How to Deal With Grief and Heartache as a Muslim

Death or heartache is an inevitable part of life and because of this fact, we may already be familiar with the process of what happens to a person who passes away; what we do when we hear the news, the funeral process and what follows after that etc. In Islam, we bury the dead as quickly as possible, putting our sorrow to one side to undertake these named duties. It’s only when the dead have been buried and people stop visiting – the silence becomes overwhelming and you’re forced to deal with the feeling of loss alone.

It can hit almost instantly. Some experience it in waves while others even become numb to it altogether. But the most important thing is that you acknowledge that you are in fact, grieving, no matter how you wish to express it. A lot of times, grief and sorrow can go undetected because it isn’t something that is spoken about as openly as it should be, especially if you live in a household where there aren’t opportunities to speak about mental health in a practical way. 

So if you’re looking for a little bit of advice on how to navigate those feelings associated with heartache, keep reading.

The Idea of ‘Sabr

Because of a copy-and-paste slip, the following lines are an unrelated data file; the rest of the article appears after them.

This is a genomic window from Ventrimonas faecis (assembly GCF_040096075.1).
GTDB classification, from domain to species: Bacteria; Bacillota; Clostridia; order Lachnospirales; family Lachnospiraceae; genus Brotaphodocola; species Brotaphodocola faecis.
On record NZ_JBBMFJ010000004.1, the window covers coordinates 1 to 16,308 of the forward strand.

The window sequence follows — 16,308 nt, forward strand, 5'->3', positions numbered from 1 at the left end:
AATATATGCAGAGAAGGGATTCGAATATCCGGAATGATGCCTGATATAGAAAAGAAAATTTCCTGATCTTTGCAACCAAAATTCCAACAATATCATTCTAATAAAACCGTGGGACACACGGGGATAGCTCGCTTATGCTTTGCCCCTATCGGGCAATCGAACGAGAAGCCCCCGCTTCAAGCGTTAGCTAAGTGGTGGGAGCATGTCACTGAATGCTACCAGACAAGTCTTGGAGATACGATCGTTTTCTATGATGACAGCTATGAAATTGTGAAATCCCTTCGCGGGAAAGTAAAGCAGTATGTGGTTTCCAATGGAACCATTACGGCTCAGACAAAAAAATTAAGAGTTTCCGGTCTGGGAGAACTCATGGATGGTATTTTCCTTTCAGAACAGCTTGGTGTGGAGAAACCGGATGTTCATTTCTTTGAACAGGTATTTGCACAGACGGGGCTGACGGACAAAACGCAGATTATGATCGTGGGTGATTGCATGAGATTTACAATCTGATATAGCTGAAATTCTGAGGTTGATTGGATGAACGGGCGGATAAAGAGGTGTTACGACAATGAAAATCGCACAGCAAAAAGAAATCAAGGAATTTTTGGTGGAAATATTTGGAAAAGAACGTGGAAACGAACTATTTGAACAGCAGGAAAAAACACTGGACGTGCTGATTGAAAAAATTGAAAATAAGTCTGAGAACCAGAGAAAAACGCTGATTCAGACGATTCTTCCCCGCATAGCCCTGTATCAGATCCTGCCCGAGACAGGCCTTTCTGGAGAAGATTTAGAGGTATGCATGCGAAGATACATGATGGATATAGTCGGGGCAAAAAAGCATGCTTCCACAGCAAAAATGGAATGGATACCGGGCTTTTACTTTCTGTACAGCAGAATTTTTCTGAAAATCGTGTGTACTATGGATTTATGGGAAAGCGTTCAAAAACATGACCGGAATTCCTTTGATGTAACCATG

It can be easy for some to brush off the feeling and say: “Don’t cry, you should have Sabr,” but in times of distress, this line can feel the most painful. It’s like you’re being told that religious duties should override your emotions when this is not necessarily the case. The idea of Sabr being just about keeping a ‘cool head’ during times of overwhelming emotions is not all it is. There is more to it than that.

When the Prophet (PBUH) came across a necklace Khadija (RA) wore years after her death, it was narrated that his eyes began to swell with tears and he began to mourn recounting the loss of his first wife. Allah created us to be emotional beings, with eyes that tear, eyebrows that furrow, and a smile that can frown. He did not create us to be robots, nor should we act like it to show we have Sabr.

So let’s think of Sabr a little differently.

In Islam, our idea of Sabr is almost like a glue that holds the pieces of our lives together. It moulds the way we see things the way Allah wants us to see them. Sabr isn’t something that should silence your emotions, but instead, it should be a way to navigate through them and understand that there is a bigger picture to it all – that our life is a transient journey from Allah and back to him. 

“But give good tidings to the patient, Who, when disaster strikes them, say, ‘Indeed we belong to Allah, and indeed to Him we will return.” [Quran 2:155–157]

Sabr is to have positive thoughts of Allah, even when it can seem the hardest.

“Indeed we belong to Allah, and indeed to Him, we will return” is not just a customary proverb at the time of loss because that’s what we were taught, but rather it serves as a grounding reminder to the ones living that those who have passed are on their way back to the One who created us in the first place.